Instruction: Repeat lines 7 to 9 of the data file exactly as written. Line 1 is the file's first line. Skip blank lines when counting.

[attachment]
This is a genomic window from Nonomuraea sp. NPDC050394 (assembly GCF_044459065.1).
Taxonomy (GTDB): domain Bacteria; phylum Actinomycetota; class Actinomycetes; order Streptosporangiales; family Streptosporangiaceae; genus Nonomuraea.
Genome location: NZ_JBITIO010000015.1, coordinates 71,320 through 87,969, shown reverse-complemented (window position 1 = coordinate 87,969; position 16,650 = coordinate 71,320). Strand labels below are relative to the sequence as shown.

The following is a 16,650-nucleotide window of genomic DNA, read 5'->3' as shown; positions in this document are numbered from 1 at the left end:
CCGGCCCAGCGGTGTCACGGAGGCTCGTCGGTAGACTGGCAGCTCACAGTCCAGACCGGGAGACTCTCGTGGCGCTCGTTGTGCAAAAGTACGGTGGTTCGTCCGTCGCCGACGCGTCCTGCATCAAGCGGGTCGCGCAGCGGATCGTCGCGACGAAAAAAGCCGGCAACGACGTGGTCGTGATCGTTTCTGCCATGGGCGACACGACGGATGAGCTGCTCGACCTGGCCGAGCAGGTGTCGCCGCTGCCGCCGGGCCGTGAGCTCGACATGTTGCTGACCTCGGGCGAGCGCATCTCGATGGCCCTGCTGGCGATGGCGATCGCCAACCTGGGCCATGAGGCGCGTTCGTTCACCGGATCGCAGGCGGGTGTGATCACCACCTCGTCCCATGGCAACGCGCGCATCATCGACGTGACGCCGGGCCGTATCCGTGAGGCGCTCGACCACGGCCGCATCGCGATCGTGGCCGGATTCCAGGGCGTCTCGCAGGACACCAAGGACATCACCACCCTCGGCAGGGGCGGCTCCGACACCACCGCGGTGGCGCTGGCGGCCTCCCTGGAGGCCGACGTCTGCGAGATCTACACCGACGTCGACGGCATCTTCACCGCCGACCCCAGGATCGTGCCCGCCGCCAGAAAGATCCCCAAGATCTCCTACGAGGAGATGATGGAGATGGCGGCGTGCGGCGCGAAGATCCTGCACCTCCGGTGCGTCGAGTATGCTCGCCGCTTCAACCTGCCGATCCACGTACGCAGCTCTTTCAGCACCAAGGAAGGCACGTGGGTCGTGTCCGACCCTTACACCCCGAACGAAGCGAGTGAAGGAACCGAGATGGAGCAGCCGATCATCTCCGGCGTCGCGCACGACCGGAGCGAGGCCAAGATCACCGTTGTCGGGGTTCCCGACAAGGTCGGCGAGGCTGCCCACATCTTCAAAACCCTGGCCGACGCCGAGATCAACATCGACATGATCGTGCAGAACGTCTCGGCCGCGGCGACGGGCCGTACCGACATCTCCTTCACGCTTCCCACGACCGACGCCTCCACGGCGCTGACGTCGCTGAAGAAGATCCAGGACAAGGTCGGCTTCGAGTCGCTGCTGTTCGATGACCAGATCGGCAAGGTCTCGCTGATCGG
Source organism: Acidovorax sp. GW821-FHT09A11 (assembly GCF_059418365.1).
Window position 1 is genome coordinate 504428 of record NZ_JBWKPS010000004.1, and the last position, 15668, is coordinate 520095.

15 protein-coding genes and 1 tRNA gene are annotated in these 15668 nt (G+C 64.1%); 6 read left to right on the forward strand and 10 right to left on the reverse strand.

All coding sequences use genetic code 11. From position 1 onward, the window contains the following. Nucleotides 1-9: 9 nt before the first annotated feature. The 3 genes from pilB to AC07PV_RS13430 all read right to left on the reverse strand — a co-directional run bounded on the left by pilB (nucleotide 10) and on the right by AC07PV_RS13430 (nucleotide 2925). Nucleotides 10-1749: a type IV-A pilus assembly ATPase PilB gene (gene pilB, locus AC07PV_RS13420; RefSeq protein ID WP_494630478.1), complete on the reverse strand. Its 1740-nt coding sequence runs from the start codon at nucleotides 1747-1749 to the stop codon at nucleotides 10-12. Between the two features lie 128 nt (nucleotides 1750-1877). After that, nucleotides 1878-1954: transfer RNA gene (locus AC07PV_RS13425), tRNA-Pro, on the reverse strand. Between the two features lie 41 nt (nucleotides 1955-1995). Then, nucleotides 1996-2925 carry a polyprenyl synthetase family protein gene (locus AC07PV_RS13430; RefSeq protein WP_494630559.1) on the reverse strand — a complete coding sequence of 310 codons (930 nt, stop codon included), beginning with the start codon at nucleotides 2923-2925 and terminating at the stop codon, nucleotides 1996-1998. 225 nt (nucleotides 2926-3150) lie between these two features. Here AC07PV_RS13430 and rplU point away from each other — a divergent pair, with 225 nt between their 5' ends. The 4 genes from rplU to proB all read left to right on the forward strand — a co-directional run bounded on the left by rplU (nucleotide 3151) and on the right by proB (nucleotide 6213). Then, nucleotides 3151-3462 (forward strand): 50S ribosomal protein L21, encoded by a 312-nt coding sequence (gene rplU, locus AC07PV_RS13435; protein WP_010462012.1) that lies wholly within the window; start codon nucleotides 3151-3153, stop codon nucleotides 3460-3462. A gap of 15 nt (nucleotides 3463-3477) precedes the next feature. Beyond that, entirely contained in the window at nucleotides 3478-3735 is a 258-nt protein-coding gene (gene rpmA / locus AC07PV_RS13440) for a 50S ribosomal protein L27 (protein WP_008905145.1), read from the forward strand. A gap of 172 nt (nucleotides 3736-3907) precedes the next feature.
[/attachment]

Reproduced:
Window position 1 is genome coordinate 504428 of record NZ_JBWKPS010000004.1, and the last position, 15668, is coordinate 520095.

15 protein-coding genes and 1 tRNA gene are annotated in these 15668 nt (G+C 64.1%); 6 read left to right on the forward strand and 10 right to left on the reverse strand.

All coding sequences use genetic code 11. From position 1 onward, the window contains the following. Nucleotides 1-9: 9 nt before the first annotated feature. The 3 genes from pilB to AC07PV_RS13430 all read right to left on the reverse strand — a co-directional run bounded on the left by pilB (nucleotide 10) and on the right by AC07PV_RS13430 (nucleotide 2925). Nucleotides 10-1749: a type IV-A pilus assembly ATPase PilB gene (gene pilB, locus AC07PV_RS13420; RefSeq protein ID WP_494630478.1), complete on the reverse strand. Its 1740-nt coding sequence runs from the start codon at nucleotides 1747-1749 to the stop codon at nucleotides 10-12. Between the two features lie 128 nt (nucleotides 1750-1877). After that, nucleotides 1878-1954: transfer RNA gene (locus AC07PV_RS13425), tRNA-Pro, on the reverse strand. Between the two features lie 41 nt (nucleotides 1955-1995). Then, nucleotides 1996-2925 carry a polyprenyl synthetase family protein gene (locus AC07PV_RS13430; RefSeq protein WP_494630559.1) on the reverse strand — a complete coding sequence of 310 codons (930 nt, stop codon included), beginning with the start codon at nucleotides 2923-2925 and terminating at the stop codon, nucleotides 1996-1998. 225 nt (nucleotides 2926-3150) lie between these two features. Here AC07PV_RS13430 and rplU point away from each other — a divergent pair, with 225 nt between their 5' ends. The 4 genes from rplU to proB all read left to right on the forward strand — a co-directional run bounded on the left by rplU (nucleotide 3151) and on the right by proB (nucleotide 6213). Then, nucleotides 3151-3462 (forward strand): 50S ribosomal protein L21, encoded by a 312-nt coding sequence (gene rplU, locus AC07PV_RS13435; protein WP_010462012.1) that lies wholly within the window; start codon nucleotides 3151-3153, stop codon nucleotides 3460-3462. A gap of 15 nt (nucleotides 3463-3477) precedes the next feature. Beyond that, entirely contained in the window at nucleotides 3478-3735 is a 258-nt protein-coding gene (gene rpmA / locus AC07PV_RS13440) for a 50S ribosomal protein L27 (protein WP_008905145.1), read from the forward strand. A gap of 172 nt (nucleotides 3736-3907) precedes the next feature.